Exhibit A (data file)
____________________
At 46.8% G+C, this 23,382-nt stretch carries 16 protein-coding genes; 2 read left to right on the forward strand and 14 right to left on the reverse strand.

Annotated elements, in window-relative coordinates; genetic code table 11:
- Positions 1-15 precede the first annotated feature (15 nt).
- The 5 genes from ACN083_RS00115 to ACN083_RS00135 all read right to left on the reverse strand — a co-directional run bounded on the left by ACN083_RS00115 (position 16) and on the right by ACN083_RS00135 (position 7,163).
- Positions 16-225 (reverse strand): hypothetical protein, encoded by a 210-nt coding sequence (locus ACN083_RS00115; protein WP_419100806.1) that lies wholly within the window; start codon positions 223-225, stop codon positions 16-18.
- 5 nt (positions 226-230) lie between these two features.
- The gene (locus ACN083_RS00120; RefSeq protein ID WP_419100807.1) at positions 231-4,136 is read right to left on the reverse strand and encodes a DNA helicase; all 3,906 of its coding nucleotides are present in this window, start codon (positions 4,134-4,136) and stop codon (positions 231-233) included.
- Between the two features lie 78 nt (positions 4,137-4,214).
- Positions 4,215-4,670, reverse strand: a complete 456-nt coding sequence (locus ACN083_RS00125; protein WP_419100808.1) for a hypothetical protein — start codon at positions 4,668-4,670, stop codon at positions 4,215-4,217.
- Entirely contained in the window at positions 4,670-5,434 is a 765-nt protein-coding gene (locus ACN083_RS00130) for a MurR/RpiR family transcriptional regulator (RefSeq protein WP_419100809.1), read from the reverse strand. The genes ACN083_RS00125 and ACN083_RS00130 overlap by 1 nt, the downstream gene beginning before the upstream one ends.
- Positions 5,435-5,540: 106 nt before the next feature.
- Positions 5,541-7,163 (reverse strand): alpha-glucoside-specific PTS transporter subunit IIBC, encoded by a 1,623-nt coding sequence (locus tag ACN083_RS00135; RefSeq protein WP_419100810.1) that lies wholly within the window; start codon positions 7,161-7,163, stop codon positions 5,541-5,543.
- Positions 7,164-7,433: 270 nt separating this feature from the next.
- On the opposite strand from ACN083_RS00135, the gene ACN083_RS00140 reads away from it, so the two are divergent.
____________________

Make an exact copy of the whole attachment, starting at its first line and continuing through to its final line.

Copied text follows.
At 46.8% G+C, this 23,382-nt stretch carries 16 protein-coding genes; 2 read left to right on the forward strand and 14 right to left on the reverse strand.

Annotated elements, in window-relative coordinates; genetic code table 11:
- Positions 1-15 precede the first annotated feature (15 nt).
- The 5 genes from ACN083_RS00115 to ACN083_RS00135 all read right to left on the reverse strand — a co-directional run bounded on the left by ACN083_RS00115 (position 16) and on the right by ACN083_RS00135 (position 7,163).
- Positions 16-225 (reverse strand): hypothetical protein, encoded by a 210-nt coding sequence (locus ACN083_RS00115; protein WP_419100806.1) that lies wholly within the window; start codon positions 223-225, stop codon positions 16-18.
- 5 nt (positions 226-230) lie between these two features.
- The gene (locus ACN083_RS00120; RefSeq protein ID WP_419100807.1) at positions 231-4,136 is read right to left on the reverse strand and encodes a DNA helicase; all 3,906 of its coding nucleotides are present in this window, start codon (positions 4,134-4,136) and stop codon (positions 231-233) included.
- Between the two features lie 78 nt (positions 4,137-4,214).
- Positions 4,215-4,670, reverse strand: a complete 456-nt coding sequence (locus ACN083_RS00125; protein WP_419100808.1) for a hypothetical protein — start codon at positions 4,668-4,670, stop codon at positions 4,215-4,217.
- Entirely contained in the window at positions 4,670-5,434 is a 765-nt protein-coding gene (locus ACN083_RS00130) for a MurR/RpiR family transcriptional regulator (RefSeq protein WP_419100809.1), read from the reverse strand. The genes ACN083_RS00125 and ACN083_RS00130 overlap by 1 nt, the downstream gene beginning before the upstream one ends.
- Positions 5,435-5,540: 106 nt before the next feature.
- Positions 5,541-7,163 (reverse strand): alpha-glucoside-specific PTS transporter subunit IIBC, encoded by a 1,623-nt coding sequence (locus tag ACN083_RS00135; RefSeq protein WP_419100810.1) that lies wholly within the window; start codon positions 7,161-7,163, stop codon positions 5,541-5,543.
- Positions 7,164-7,433: 270 nt separating this feature from the next.
- On the opposite strand from ACN083_RS00135, the gene ACN083_RS00140 reads away from it, so the two are divergent.